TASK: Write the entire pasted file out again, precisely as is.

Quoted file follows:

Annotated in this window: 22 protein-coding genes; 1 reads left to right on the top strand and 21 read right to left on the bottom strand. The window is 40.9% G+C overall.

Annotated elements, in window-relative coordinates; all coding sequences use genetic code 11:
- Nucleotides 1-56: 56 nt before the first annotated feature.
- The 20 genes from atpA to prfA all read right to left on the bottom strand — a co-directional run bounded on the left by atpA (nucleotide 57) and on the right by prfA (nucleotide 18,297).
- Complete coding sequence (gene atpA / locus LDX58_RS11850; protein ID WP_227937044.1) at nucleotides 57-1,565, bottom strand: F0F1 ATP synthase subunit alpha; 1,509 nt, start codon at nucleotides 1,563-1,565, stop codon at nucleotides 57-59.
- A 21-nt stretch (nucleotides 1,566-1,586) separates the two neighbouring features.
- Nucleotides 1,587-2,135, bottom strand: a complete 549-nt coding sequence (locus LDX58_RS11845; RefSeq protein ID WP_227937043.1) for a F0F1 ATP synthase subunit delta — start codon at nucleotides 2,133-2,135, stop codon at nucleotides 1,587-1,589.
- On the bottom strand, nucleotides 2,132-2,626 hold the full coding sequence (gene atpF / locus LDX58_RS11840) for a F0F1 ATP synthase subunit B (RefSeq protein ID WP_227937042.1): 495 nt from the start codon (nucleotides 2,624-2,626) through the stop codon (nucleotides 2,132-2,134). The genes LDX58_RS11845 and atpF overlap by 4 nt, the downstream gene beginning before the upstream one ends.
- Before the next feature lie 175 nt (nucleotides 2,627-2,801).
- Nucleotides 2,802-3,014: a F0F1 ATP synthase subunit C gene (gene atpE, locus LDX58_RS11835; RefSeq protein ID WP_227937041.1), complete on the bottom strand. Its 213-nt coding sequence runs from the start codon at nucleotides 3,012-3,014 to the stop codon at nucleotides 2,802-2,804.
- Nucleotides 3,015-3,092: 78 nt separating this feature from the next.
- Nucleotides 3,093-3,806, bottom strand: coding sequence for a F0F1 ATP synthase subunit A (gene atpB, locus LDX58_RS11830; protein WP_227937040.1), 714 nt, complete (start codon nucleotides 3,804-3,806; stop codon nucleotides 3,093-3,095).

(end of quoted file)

Annotated in this window: 22 protein-coding genes; 1 reads left to right on the top strand and 21 read right to left on the bottom strand. The window is 40.9% G+C overall.

Annotated elements, in window-relative coordinates; all coding sequences use genetic code 11:
- Nucleotides 1-56: 56 nt before the first annotated feature.
- The 20 genes from atpA to prfA all read right to left on the bottom strand — a co-directional run bounded on the left by atpA (nucleotide 57) and on the right by prfA (nucleotide 18,297).
- Complete coding sequence (gene atpA / locus LDX58_RS11850; protein ID WP_227937044.1) at nucleotides 57-1,565, bottom strand: F0F1 ATP synthase subunit alpha; 1,509 nt, start codon at nucleotides 1,563-1,565, stop codon at nucleotides 57-59.
- A 21-nt stretch (nucleotides 1,566-1,586) separates the two neighbouring features.
- Nucleotides 1,587-2,135, bottom strand: a complete 549-nt coding sequence (locus LDX58_RS11845; RefSeq protein ID WP_227937043.1) for a F0F1 ATP synthase subunit delta — start codon at nucleotides 2,133-2,135, stop codon at nucleotides 1,587-1,589.
- On the bottom strand, nucleotides 2,132-2,626 hold the full coding sequence (gene atpF / locus LDX58_RS11840) for a F0F1 ATP synthase subunit B (RefSeq protein ID WP_227937042.1): 495 nt from the start codon (nucleotides 2,624-2,626) through the stop codon (nucleotides 2,132-2,134). The genes LDX58_RS11845 and atpF overlap by 4 nt, the downstream gene beginning before the upstream one ends.
- Before the next feature lie 175 nt (nucleotides 2,627-2,801).
- Nucleotides 2,802-3,014: a F0F1 ATP synthase subunit C gene (gene atpE, locus LDX58_RS11835; RefSeq protein ID WP_227937041.1), complete on the bottom strand. Its 213-nt coding sequence runs from the start codon at nucleotides 3,012-3,014 to the stop codon at nucleotides 2,802-2,804.
- Nucleotides 3,015-3,092: 78 nt separating this feature from the next.
- Nucleotides 3,093-3,806, bottom strand: coding sequence for a F0F1 ATP synthase subunit A (gene atpB, locus LDX58_RS11830; protein WP_227937040.1), 714 nt, complete (start codon nucleotides 3,804-3,806; stop codon nucleotides 3,093-3,095).